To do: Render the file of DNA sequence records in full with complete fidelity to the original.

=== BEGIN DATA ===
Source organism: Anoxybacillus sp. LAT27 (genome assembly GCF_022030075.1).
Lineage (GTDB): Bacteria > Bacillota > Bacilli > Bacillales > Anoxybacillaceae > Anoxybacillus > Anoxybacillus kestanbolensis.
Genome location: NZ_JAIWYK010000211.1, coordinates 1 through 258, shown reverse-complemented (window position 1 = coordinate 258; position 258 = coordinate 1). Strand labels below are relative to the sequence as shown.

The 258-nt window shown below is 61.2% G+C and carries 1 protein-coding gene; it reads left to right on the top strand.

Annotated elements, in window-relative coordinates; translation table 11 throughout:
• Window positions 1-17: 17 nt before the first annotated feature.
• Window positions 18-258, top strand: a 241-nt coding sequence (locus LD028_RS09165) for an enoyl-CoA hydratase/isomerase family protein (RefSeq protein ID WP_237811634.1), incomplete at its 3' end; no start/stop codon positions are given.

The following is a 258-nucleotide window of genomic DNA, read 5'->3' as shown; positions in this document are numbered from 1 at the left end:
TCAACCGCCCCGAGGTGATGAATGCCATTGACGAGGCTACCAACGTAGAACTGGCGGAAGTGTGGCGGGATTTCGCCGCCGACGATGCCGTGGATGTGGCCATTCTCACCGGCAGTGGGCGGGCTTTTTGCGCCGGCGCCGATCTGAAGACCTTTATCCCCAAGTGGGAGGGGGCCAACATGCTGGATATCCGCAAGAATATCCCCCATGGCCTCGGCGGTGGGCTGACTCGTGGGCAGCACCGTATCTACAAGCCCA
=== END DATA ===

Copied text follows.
Source organism: Anoxybacillus sp. LAT27 (genome assembly GCF_022030075.1).
Lineage (GTDB): Bacteria > Bacillota > Bacilli > Bacillales > Anoxybacillaceae > Anoxybacillus > Anoxybacillus kestanbolensis.
Genome location: NZ_JAIWYK010000211.1, coordinates 1 through 258, shown reverse-complemented (window position 1 = coordinate 258; position 258 = coordinate 1). Strand labels below are relative to the sequence as shown.

The 258-nt window shown below is 61.2% G+C and carries 1 protein-coding gene; it reads left to right on the top strand.

Annotated elements, in window-relative coordinates; translation table 11 throughout:
• Window positions 1-17: 17 nt before the first annotated feature.
• Window positions 18-258, top strand: a 241-nt coding sequence (locus LD028_RS09165) for an enoyl-CoA hydratase/isomerase family protein (RefSeq protein ID WP_237811634.1), incomplete at its 3' end; no start/stop codon positions are given.

The following is a 258-nucleotide window of genomic DNA, read 5'->3' as shown; positions in this document are numbered from 1 at the left end:
TCAACCGCCCCGAGGTGATGAATGCCATTGACGAGGCTACCAACGTAGAACTGGCGGAAGTGTGGCGGGATTTCGCCGCCGACGATGCCGTGGATGTGGCCATTCTCACCGGCAGTGGGCGGGCTTTTTGCGCCGGCGCCGATCTGAAGACCTTTATCCCCAAGTGGGAGGGGGCCAACATGCTGGATATCCGCAAGAATATCCCCCATGGCCTCGGCGGTGGGCTGACTCGTGGGCAGCACCGTATCTACAAGCCCA